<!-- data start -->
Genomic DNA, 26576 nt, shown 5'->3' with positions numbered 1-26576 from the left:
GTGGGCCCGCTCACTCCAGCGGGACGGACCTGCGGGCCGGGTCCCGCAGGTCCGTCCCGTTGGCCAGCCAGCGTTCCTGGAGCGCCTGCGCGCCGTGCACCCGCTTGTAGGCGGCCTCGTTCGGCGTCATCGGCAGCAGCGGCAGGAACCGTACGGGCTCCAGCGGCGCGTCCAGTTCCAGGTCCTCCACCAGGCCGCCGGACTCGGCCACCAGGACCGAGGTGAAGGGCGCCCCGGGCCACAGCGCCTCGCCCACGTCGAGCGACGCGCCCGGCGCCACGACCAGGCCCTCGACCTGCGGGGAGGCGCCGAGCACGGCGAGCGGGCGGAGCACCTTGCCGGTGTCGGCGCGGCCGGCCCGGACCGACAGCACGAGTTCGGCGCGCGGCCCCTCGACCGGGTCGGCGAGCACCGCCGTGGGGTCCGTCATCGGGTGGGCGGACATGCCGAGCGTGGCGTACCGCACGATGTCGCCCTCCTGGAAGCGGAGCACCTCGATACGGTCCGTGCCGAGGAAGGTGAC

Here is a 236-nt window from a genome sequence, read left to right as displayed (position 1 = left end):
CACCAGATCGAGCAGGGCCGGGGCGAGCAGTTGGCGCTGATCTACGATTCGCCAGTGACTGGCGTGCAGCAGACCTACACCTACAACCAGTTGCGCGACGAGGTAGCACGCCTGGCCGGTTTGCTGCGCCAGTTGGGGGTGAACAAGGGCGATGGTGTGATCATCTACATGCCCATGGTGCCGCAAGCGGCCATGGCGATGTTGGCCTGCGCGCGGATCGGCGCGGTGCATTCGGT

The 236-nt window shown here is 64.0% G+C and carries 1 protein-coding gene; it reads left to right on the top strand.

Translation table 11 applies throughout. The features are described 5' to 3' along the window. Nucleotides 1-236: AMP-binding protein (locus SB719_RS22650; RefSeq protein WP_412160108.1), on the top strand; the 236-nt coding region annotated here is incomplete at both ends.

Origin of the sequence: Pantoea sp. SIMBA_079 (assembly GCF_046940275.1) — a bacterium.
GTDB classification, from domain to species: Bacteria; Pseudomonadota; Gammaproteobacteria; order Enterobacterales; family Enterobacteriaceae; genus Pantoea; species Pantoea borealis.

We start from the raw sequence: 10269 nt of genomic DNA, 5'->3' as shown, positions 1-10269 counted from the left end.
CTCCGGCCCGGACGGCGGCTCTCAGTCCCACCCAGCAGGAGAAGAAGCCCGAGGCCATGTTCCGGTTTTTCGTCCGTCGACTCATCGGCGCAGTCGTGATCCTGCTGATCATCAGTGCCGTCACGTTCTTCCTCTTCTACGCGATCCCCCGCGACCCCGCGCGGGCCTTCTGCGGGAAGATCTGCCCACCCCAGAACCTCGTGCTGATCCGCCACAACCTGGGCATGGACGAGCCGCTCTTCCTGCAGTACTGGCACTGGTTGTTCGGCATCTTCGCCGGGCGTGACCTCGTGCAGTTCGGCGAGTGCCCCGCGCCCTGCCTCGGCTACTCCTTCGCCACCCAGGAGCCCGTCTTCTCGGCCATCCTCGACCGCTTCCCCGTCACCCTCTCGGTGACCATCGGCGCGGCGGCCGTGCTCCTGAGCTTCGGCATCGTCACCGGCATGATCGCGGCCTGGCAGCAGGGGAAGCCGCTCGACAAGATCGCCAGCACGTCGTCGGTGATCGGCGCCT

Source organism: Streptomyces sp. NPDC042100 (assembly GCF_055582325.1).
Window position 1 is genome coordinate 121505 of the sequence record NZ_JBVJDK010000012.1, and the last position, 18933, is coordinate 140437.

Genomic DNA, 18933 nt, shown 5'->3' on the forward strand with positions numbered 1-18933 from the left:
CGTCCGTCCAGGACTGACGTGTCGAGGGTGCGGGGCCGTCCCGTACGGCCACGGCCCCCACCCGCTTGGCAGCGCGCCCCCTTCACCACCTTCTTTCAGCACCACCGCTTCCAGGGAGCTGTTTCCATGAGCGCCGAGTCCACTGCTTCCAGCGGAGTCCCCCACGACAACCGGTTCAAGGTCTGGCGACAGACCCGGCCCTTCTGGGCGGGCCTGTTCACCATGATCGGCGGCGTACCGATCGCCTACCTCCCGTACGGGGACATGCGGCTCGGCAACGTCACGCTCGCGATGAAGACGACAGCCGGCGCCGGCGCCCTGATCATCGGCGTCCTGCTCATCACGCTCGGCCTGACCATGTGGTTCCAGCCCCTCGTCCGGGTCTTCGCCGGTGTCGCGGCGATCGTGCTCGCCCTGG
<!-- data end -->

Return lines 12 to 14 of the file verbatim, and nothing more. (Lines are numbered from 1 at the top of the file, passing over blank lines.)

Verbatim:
Window position 1 is genome coordinate 121505 of the sequence record NZ_JBVJDK010000012.1, and the last position, 18933, is coordinate 140437.

Genomic DNA, 18933 nt, shown 5'->3' on the forward strand with positions numbered 1-18933 from the left:
CGTCCGTCCAGGACTGACGTGTCGAGGGTGCGGGGCCGTCCCGTACGGCCACGGCCCCCACCCGCTTGGCAGCGCGCCCCCTTCACCACCTTCTTTCAGCACCACCGCTTCCAGGGAGCTGTTTCCATGAGCGCCGAGTCCACTGCTTCCAGCGGAGTCCCCCACGACAACCGGTTCAAGGTCTGGCGACAGACCCGGCCCTTCTGGGCGGGCCTGTTCACCATGATCGGCGGCGTACCGATCGCCTACCTCCCGTACGGGGACATGCGGCTCGGCAACGTCACGCTCGCGATGAAGACGACAGCCGGCGCCGGCGCCCTGATCATCGGCGTCCTGCTCATCACGCTCGGCCTGACCATGTGGTTCCAGCCCCTCGTCCGGGTCTTCGCCGGTGTCGCGGCGATCGTGCTCGCCCTGG